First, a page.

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Comment Re:Why?? (Score 1) 753

I will agree with a subset of your proposition.

A system of agreed upon contracts by two or more entities, enforceable through a civil legal system, is a normal state of affairs.

Such a contract implicitly agreed upon by a vast number of third parties, and also enforceable against said third parties, is not.

It may have been an acceptable state of affairs due to technical limitation, but no longer. This system has been taken to its logical extreme and appropriated not for its original purpose of furthering of the arts through limited legal monopoly, but rather as having the primary purpose of giving individuals what are in practice infinite duration personal rights of monopoly, similar rights having previously been a means to an end.

At minimum changes and additions to these laws should be reversed. Quite possibly the entirety of the idea is no longer desirable.

Comment Re:The very worst (Score 1) 1027

To pirate in this case is to do the amoral thing.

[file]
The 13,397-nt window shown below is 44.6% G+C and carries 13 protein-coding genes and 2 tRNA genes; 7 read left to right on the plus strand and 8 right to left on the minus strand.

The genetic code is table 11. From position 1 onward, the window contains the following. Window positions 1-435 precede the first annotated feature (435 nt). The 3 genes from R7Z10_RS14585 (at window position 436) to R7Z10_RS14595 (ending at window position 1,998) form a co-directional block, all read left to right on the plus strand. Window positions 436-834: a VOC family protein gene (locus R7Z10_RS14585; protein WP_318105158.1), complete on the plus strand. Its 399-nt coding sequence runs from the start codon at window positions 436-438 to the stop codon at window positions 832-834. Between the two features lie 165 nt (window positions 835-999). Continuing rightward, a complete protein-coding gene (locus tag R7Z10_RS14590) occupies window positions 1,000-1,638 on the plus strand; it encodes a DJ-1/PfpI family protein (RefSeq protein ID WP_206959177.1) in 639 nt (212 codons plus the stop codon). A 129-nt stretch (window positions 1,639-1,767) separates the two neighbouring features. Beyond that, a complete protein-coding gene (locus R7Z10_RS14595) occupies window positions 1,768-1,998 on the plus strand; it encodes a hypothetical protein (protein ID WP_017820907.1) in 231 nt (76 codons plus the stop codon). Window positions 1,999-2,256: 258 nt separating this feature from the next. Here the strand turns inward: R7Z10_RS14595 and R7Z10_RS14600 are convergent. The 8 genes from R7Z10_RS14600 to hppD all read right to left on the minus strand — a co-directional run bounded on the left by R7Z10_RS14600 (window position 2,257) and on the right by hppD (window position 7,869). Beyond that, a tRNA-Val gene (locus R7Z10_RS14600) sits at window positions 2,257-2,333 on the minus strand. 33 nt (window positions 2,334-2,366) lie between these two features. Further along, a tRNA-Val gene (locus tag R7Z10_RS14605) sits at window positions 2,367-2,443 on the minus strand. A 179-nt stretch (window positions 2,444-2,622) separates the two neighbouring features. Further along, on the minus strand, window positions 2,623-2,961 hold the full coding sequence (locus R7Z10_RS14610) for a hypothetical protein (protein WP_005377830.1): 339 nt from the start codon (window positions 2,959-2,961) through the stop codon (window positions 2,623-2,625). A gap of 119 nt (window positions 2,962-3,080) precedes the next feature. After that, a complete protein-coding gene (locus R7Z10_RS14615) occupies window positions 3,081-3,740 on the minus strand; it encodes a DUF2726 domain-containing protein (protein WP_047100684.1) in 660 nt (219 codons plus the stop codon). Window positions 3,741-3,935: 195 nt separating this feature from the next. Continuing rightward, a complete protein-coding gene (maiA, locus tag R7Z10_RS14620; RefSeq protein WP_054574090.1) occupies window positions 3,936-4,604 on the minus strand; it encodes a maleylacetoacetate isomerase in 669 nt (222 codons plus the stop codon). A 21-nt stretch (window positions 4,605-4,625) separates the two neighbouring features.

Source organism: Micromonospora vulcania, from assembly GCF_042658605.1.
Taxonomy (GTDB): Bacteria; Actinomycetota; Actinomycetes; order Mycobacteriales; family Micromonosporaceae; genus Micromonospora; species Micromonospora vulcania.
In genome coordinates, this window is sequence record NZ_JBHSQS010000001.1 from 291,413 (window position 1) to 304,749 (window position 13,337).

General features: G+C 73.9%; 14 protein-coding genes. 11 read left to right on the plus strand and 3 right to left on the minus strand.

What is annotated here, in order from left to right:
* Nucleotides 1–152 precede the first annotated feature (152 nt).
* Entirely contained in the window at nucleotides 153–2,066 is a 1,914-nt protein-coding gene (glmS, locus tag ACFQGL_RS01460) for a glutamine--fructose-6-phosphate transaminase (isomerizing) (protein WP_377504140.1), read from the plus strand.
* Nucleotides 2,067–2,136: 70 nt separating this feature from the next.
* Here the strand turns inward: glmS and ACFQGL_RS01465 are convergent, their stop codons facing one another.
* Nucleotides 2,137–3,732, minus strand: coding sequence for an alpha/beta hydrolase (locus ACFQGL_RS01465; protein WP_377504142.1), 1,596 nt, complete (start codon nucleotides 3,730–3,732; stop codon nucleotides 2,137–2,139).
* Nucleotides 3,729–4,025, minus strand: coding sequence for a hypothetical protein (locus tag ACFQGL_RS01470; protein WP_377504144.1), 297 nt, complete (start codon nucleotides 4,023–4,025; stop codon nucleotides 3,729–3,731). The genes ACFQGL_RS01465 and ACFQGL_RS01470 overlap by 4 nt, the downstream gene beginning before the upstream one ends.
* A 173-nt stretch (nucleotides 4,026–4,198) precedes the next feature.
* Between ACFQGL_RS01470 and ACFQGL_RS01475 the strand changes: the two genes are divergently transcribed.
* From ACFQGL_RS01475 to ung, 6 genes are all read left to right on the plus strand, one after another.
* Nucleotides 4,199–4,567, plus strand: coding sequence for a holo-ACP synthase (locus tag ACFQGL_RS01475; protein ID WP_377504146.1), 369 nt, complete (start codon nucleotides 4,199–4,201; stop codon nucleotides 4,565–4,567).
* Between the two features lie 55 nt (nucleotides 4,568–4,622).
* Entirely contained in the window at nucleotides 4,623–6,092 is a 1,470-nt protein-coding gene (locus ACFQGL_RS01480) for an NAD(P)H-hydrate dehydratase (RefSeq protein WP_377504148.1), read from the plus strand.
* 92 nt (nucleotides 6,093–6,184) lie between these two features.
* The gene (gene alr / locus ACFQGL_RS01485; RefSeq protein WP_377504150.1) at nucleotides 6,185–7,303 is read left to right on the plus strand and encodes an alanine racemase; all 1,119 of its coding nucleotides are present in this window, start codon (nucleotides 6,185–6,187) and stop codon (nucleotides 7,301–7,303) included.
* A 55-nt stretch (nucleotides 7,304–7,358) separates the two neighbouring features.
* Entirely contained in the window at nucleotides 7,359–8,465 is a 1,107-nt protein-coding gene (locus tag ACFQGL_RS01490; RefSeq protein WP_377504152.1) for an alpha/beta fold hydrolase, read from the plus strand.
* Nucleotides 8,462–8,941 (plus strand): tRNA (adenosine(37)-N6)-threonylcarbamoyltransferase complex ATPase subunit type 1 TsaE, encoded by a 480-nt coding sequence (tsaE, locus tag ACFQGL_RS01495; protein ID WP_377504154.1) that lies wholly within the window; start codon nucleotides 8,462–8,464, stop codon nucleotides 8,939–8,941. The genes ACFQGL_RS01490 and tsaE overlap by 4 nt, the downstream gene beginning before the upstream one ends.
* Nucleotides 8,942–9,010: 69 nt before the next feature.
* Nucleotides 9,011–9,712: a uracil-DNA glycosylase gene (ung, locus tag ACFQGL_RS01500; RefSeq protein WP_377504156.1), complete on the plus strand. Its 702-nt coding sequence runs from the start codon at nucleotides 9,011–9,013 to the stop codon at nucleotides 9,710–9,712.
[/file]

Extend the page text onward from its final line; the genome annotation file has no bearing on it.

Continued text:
By bypassing the maker's attempts at DRM you disincentivise (or at least do not incentivise) them to pull that sort of crap, whether you ignore it or play it.

nevermind ethics or morality, I enjoy paying for a product that is well made. I don't when it's chock full of invasive DRM. So then I pirate, and any gratitude felt will be towards the release group that went to the trouble of trimming off the worse than useless cruft.

Comment Re:I use it (Score 1) 514

You just scroll down and more results are loaded. It's worth using Bing for that feature alone.

I use the Firefox plugin AutoPager for much the same purpose. It has the added benefit that it also does this for almost every single site I routinely visit, and a lot of the ones I just randomly stumble upon.

Comment Re:Wait, what? (Score 1) 859

I see that your approach to what to do with convicted killers would be to punish them to the point that others in their position would consider their options and opt out of these acts in order to avoid severe punishments. Or is it more about vindictiveness?

In the former case, I can't agree with that approach as from what I've seen it does not appear to actually work. In the latter, I won't object as the sense of justice is a fairly strong instinctual motivator and I won't downplay that.

The approach of reforming those guilty of criminal acts so as to produce individuals less likely to commit such acts again seems by its very definition like a much more results oriented approach, and as such seems to give decent results overall.